What's Hot, What's Not & Final Thoughts
Here are key points about the GIGABYTE Z370 Aorus Gaming 3.
Simple: The Z370 Aorus Gaming 3 is a very simple motherboards targeting gamers. It features the Killer Gaming NIC, five fully configurable fan headers, RGB support, and support for all platform features. On top of the platform features, the only feature that might be considered an expensive extra is USB 3.1 and you get both type-A and type-C on the rear IO panel.
RGB LEDs: GIGABYTE integrated RGB LEDs into the motherboard, but they didn't go overboard, which is nice. On top of that, they added two RGBW headers, and two 12v/5v digital RGB LED headers. I was very surprised to see that type of RGB LED support on a motherboard at this price point.
Fan Control: We find five hybrid fan headers on the motherboard, and they can all be easily controlled through the UEFI or System Information Viewer in Windows.
OC Button and Header: Some of you might remember those old systems from the 90s that had "Turbo" buttons on the motherboard, and GIGABYTE is trying to bring that back. The motherboard has a button on the rear IO panel just for overclocking, and they added a synchronized header. The header offer you the ability to repurpose buttons and LEDs on your cases front panel, so you can change your reset or power button to an OC button, and the power or HDD light to indicate the overclock is in place.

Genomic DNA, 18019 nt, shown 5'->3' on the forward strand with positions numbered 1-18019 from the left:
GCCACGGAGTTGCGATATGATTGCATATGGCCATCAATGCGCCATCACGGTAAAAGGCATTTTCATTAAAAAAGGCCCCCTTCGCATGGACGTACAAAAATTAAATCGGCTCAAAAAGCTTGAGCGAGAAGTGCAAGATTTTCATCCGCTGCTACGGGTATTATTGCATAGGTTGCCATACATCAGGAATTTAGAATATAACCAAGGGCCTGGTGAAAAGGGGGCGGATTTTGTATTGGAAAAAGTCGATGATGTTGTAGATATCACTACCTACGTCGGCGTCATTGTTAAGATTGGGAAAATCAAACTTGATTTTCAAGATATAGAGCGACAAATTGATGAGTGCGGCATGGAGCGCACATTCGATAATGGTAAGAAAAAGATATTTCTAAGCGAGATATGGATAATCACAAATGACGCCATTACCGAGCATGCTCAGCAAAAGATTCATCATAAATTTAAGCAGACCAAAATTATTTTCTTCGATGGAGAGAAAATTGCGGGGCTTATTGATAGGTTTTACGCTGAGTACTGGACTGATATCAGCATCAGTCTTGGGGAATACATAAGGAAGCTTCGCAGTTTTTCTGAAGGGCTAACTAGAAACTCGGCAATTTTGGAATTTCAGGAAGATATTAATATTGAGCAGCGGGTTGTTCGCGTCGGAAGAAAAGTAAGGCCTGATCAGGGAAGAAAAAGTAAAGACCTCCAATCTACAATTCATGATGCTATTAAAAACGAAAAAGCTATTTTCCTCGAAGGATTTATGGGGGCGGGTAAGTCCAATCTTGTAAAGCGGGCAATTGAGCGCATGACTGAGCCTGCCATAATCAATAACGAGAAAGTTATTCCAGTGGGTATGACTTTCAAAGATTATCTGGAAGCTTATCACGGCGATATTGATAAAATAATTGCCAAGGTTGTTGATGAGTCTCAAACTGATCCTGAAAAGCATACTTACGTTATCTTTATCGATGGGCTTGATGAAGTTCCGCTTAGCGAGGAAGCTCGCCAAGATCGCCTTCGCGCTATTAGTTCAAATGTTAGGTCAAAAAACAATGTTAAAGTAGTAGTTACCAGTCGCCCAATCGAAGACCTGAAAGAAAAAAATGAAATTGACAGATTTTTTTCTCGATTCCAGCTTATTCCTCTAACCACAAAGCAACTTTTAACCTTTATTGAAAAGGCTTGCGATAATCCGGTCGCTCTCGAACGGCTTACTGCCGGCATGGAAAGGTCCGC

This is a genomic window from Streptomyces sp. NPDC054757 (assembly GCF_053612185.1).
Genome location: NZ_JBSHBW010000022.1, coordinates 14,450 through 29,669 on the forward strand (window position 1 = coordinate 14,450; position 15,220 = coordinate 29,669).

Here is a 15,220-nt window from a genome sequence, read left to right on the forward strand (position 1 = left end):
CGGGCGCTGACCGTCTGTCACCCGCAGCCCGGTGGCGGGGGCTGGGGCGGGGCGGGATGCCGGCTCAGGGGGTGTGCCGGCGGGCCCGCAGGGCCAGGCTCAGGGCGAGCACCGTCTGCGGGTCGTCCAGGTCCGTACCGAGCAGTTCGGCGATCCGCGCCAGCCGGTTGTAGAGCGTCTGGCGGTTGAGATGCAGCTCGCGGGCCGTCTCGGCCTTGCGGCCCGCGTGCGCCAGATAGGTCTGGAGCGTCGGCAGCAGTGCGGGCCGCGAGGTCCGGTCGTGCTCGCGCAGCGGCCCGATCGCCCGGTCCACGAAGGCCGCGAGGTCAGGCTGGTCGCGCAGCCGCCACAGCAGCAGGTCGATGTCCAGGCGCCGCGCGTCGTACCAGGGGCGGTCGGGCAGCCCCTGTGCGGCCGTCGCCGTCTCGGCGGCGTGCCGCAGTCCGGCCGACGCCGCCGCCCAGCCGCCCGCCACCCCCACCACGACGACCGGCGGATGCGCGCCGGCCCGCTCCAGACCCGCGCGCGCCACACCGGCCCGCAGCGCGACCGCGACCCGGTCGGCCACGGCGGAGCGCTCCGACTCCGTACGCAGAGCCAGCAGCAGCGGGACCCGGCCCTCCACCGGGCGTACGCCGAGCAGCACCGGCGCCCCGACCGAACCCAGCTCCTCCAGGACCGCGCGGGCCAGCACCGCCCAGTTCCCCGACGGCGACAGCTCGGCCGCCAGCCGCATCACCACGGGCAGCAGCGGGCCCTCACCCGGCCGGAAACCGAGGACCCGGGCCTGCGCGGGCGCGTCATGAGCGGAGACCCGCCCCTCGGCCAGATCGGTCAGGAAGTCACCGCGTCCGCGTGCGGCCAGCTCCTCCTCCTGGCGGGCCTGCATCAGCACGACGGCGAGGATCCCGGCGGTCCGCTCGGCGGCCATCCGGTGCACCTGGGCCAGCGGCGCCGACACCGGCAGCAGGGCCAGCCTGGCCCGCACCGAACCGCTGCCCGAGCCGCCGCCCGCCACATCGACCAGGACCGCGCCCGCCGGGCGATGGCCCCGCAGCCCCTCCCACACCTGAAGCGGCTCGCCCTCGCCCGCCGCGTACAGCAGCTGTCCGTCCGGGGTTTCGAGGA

Dual BIOS: We do find two BIOS ROMs on the motherboard for extra protection.
No SLI: Since the main PCI-E x16 slot is routed directly to the CPU it's not possible for SLI to work on this motherboard.
The GIGABYTE Z370 Aorus Gaming 3 is a solid motherboard with a lot of platform features and a nice amount of gaming features. While some people might not care for RGB LEDs, a lot of others do. The RGB LED support on this motherboard is more than I expected, with a total of four headers, two standard RGBW and two digital/addressable.
I also liked the OC button and the new type-C header, and the absence of large video outputs on the rear IO was also a nice touch. If you are looking for a solid Z370 motherboard that won't break the bank, give the Z370 Aorus Gaming 3 a look.
The Bottom Line: If you need a basic Z370 gaming motherboard at a reasonable price and solid features, you should consider the Z370 Aorus Gaming 3.